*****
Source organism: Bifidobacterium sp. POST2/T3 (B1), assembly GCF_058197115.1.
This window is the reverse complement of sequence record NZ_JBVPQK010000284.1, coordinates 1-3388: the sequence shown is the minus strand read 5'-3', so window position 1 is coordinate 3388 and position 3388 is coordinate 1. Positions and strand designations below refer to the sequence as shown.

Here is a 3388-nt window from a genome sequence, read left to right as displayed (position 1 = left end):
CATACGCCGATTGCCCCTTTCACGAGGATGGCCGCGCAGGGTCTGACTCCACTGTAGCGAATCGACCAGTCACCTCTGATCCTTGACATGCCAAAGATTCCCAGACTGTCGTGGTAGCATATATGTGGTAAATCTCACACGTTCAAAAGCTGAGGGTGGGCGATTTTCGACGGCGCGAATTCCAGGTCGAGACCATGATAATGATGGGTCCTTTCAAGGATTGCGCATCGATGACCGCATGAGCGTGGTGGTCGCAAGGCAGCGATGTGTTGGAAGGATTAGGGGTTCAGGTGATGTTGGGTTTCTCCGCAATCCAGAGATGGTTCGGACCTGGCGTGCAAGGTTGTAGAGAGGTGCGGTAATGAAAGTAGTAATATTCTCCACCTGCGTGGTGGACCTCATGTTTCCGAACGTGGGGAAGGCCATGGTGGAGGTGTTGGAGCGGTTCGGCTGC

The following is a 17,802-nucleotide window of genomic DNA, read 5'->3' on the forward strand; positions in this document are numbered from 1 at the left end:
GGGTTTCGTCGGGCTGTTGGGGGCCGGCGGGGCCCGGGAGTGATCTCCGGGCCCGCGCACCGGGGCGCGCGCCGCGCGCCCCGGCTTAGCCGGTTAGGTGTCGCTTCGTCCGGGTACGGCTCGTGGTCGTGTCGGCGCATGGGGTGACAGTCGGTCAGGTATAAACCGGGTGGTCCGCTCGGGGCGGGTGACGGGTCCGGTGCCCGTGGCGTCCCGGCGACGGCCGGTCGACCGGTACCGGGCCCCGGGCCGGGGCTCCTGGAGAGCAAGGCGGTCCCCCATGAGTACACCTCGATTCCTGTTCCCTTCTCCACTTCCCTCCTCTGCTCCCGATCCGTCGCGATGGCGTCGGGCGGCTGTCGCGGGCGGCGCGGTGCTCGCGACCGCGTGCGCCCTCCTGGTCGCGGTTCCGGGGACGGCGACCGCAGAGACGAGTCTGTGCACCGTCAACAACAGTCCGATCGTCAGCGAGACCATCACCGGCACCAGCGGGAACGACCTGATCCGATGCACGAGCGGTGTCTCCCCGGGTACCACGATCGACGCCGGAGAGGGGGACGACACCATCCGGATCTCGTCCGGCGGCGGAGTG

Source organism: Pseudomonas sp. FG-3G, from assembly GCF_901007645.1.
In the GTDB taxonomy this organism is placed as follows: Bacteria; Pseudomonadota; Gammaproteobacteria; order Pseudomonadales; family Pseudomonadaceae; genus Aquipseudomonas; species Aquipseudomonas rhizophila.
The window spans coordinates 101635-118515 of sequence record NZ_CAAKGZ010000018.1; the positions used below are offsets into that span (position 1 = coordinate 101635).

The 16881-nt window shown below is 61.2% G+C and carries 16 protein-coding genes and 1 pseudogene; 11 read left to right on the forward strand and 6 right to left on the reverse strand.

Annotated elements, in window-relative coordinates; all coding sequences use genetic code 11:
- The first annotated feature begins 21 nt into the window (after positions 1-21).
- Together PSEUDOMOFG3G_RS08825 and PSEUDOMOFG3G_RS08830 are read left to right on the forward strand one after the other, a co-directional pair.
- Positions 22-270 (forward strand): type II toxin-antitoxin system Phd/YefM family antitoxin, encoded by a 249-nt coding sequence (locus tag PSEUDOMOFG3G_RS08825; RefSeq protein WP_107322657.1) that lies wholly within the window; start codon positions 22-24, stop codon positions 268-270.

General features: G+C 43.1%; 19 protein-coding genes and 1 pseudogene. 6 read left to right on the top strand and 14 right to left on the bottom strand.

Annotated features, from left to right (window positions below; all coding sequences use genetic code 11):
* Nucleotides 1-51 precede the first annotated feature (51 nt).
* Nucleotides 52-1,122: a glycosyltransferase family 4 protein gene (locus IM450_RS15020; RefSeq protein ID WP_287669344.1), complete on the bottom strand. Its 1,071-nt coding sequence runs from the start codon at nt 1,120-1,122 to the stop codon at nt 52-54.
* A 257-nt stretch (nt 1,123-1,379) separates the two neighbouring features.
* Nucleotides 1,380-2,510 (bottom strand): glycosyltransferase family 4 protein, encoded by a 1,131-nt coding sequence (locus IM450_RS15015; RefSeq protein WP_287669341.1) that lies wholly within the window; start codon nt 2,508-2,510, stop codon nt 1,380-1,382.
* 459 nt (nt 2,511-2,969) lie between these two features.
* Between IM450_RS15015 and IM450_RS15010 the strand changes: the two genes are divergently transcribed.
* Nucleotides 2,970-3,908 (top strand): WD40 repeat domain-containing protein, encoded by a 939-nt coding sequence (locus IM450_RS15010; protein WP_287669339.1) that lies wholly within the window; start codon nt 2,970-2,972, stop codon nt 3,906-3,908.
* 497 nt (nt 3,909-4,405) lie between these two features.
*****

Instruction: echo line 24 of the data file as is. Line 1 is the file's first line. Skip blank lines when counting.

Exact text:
* 497 nt (nt 3,909-4,405) lie between these two features.